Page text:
1. Harper’s Magazine. “Holmes – Life as Art,” May 2, 2009. ↩︎

  2. Carlo Rovelli, “The Big Idea: Why Relationships Are the Key to Existence.” The Guardian, September 5, 2022, sec. Books. ↩︎

  3. James C. Scott, Seeing Like a State: How Certain Schemes to Improve the Human Condition Have Failed (New Haven, CT: Yale University Press, 1999). ↩︎

  4. Cris Moore and John Kaag, "The Uncertainty Principle", The American Scholar March 2, 2020 ↩︎

  5. M. Mitchell Waldrop, Complexity: The Emerging Science at the Edge of Order and Chaos (New York: Open Road Media, 2019). ↩︎

  6. Alfred North Whitehead and Bertrand Russell, Principia Mathematica (Cambridge, UK: Cambridge University Press, 1910). ↩︎

  7. Alonzo Church, "A note on the Entscheidungsproblem", The Journal of Symbolic Logic 1, no. 1: 40-41. ↩︎

  8. James Gleick, Chaos: Making a New Science (New York: Penguin, 2018). ↩︎

  9. Carlo Rovelli, "Relational Quantum Mechanics", International Journal of Theoretical Physics 35, 1996: 1637-1678. ↩︎

  10. David Sloan Wilson and Edward O. Wilson, "Rethinking the Theoretical Foundation of Sociobiology" Quarterly Review of Biology 82, no. 4, 2007: 327-348. ↩︎

  11. These discoveries have continually and deeply intertwined with ⿻ social thought, from "mutualism" being used almost interchangeably by early anarchist thinkers like Pierre-Joseph Proudhon to one of the authors of this book publishing his second paper on biological mutualism, then developing these ideas further into the theories we will return to in our chapter on Social Markets. Pierre-Joseph Proudhon, System of Economic Contradictions (1846). E. Glen Weyl,Megan E. Frederickson, Douglas W. Yu and Naomi E. Pierce, "Economic Contract Theory Tests Models of Mutualism" Proceedings of the National Academy of Sciences 107, no. 36, 2010: 15712-15716. ↩︎

  12. Mark Granovetter, "Economic Action and Social Structure: The Problem of Embeddedness", American Journal of Sociology 91, no. 3 (1985): 481-510. ↩︎

  13. Pew Research Center, "The Global Catholic Population", February 13, 2013 ↩︎

  14. In assemblage theory, as articulated by Manuel DeLanda, entities are understood as complex structures formed from the symbiotic relationship between heterogeneous components, rather than being reducible to their individual parts. Its central thesis is that people do not act exclusively by themselves, and instead human action requires complex socio-material interdependencies. DeLanda's perspective shifts the focus from inherent qualities of entities to the dynamic processes and interactions that give rise to emergent properties within networks of relations. His book "A New Philosophy of Society: Assemblage Theory and Social Complexity" (2006) is a good starting point. ↩︎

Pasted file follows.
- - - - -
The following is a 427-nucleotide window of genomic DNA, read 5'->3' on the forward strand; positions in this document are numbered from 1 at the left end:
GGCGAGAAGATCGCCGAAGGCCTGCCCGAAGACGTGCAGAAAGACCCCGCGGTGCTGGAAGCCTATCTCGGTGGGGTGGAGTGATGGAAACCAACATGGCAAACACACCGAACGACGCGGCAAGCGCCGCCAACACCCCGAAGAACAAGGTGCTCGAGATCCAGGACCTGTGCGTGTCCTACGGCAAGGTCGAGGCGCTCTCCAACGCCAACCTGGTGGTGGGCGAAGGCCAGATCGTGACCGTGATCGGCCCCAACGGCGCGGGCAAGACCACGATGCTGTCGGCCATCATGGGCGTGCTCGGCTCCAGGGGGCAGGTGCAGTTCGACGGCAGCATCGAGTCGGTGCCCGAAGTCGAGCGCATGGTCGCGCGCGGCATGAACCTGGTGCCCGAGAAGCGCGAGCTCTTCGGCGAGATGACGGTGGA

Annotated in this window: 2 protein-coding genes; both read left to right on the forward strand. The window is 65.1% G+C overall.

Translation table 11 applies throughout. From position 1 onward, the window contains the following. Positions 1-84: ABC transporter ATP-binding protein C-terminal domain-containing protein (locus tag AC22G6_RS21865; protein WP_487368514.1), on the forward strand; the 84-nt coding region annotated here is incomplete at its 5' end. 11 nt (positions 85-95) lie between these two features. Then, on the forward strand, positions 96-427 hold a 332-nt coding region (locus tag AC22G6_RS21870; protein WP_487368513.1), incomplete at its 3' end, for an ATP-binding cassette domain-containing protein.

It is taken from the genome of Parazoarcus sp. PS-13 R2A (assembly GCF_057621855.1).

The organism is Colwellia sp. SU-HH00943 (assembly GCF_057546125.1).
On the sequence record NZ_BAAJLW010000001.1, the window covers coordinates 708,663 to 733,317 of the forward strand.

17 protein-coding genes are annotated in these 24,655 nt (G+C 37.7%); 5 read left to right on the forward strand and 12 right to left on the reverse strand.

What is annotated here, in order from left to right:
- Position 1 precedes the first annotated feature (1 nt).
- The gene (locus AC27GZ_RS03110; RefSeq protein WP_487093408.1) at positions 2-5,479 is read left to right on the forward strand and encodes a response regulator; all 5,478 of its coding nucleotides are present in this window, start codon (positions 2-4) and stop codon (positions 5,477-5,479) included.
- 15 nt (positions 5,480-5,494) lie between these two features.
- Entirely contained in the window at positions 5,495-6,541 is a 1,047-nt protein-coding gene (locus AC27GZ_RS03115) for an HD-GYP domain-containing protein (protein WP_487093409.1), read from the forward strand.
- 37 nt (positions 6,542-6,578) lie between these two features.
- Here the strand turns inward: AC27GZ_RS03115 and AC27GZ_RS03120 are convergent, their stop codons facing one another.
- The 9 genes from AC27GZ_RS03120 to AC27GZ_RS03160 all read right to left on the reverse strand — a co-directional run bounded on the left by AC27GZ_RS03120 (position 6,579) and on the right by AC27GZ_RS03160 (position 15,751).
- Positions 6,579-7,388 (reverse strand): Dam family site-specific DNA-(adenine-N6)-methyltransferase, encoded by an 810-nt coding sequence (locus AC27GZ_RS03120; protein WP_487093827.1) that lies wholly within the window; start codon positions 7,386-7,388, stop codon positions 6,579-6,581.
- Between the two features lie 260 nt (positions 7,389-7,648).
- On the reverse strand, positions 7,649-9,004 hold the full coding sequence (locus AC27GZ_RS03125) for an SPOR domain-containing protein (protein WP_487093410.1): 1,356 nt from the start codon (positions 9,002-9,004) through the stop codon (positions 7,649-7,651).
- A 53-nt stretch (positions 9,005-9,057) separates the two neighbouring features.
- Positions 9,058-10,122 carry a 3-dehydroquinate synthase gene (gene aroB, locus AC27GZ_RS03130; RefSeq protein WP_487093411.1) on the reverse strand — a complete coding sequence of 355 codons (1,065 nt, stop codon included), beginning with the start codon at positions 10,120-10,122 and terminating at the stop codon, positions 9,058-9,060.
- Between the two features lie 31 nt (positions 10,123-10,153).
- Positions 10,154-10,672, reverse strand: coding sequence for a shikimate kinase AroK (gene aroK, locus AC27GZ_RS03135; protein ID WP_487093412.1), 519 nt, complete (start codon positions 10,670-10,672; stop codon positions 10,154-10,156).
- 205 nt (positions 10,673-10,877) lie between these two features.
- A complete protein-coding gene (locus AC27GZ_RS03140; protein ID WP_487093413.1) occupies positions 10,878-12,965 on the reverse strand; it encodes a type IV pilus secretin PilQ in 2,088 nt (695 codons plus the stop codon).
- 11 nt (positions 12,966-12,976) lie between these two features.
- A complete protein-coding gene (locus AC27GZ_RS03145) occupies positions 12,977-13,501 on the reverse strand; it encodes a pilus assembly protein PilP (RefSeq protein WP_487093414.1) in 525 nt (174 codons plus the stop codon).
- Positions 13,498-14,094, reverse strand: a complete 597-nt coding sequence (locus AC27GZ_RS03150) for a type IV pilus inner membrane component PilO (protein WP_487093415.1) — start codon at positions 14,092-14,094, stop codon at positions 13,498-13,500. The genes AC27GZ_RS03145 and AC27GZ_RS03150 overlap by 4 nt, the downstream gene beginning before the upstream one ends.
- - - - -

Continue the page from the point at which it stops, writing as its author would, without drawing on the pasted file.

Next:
15. Scott Page, The Difference: How the Power of Diversity Creates Better Groups, Firms, Schools, and Societies, (Princeton: Princeton University Press, 2007); César Hidalgo, Why Information Grows: The Evolution of Order, from Atoms to Economies, (New York: Basic Books, 2015); Daron Acemoglu, and Joshua Linn, “Market Size in Innovation: Theory and Evidence from the Pharmaceutical Industry,” Library Union Catalog of Bavaria, (Berlin and Brandenburg: B3Kat Repository, October 1, 2003),; Mark Granovetter, “The Strength of Weak Ties,” American Journal of Sociology 78, no. 6 (May 1973): 1360–80; Brian Uzzi, “Social Structure and Competition in Interfirm Networks: The Paradox of Embeddedness,” Administrative Science Quarterly 42, no. 1 (March 1997): 35–67.; Jonathan Michie, and Ronald S. Burt, “Structural Holes: The Social Structure of Competition,” The Economic Journal 104, no. 424 (May 1994): 685.; McPherson, Miller, Lynn Smith-Lovin, and James M Cook. “Birds of a Feather: Homophily in Social Networks.” Annual Review of Sociology 27, no. 1 (August 2001): 415–44. ↩︎

  16. Santo Fortunato, Carl T. Bergstrom, Katy Borner, James A. Evans, Dirk Helbing, Stasa Milojevič, Filippo Radicchi, Robeta Sinatra, Brian Uzzi, Alessandro Vespignani, Ludo Waltman, Dashun Wang and Alberto-László Barbási, "Science of Science" Nature 359, no. 6379 (2018): eaao0185. ↩︎

  17. Andrey Rzhetsky, Jacob Foster, Ian Foster, and James Evans, “Choosing Experiments to Accelerate Collective Discovery,” Proceedings of the National Academy of Sciences 112, no. 47 (November 9, 2015): 14569–74. ↩︎

  18. Valentin Danchev, Andrey Rzhetsky, and James A Evans, “Centralized Scientific Communities Are Less Likely to Generate Replicable Results.” ELife 8 (July 2, 2019), ↩︎

  19. Alexander Belikov, Andrey Rzhetsky, and James Evans, "Prediction of robust scientific facts from literature," Nature Machine Intelligence 4.5 (2022): 445-454. ↩︎

  20. Lingfei Wu, Dashun Wang, and James Evans, "Large teams develop and small teams disrupt science and technology," Nature 566.7744 (2019): 378-382. ↩︎

  21. Yiling Lin, James Evans, and Lingfei Wu, "New directions in science emerge from disconnection and discord," Journal of Informetrics 16.1 (2022): 101234. ↩︎

  22. Feng Shi, and James Evans, "Surprising combinations of research contents and contexts are related to impact and emerge with scientific outsiders from distant disciplines," Nature Communications 14.1 (2023): 1641. ↩︎

  23. Jacob Foster, Andrey Rzhetsky, and James A. Evans, "Tradition and Innovation in Scientists’ Research Strategies," American Sociological Review 80.5 (2015): 875-908. ↩︎

  24. Aaron Clauset, Daniel Larremore, and Roberta Sinatra, "Data-driven predictions in the science of science," Science 355.6324 (2017): 477-480. ↩︎

  25. Jamshid Sourati, and James Evans, "Accelerating science with human-aware artificial intelligence," Nature Human Behaviour 7.10 (2023): 1682-1696. ↩︎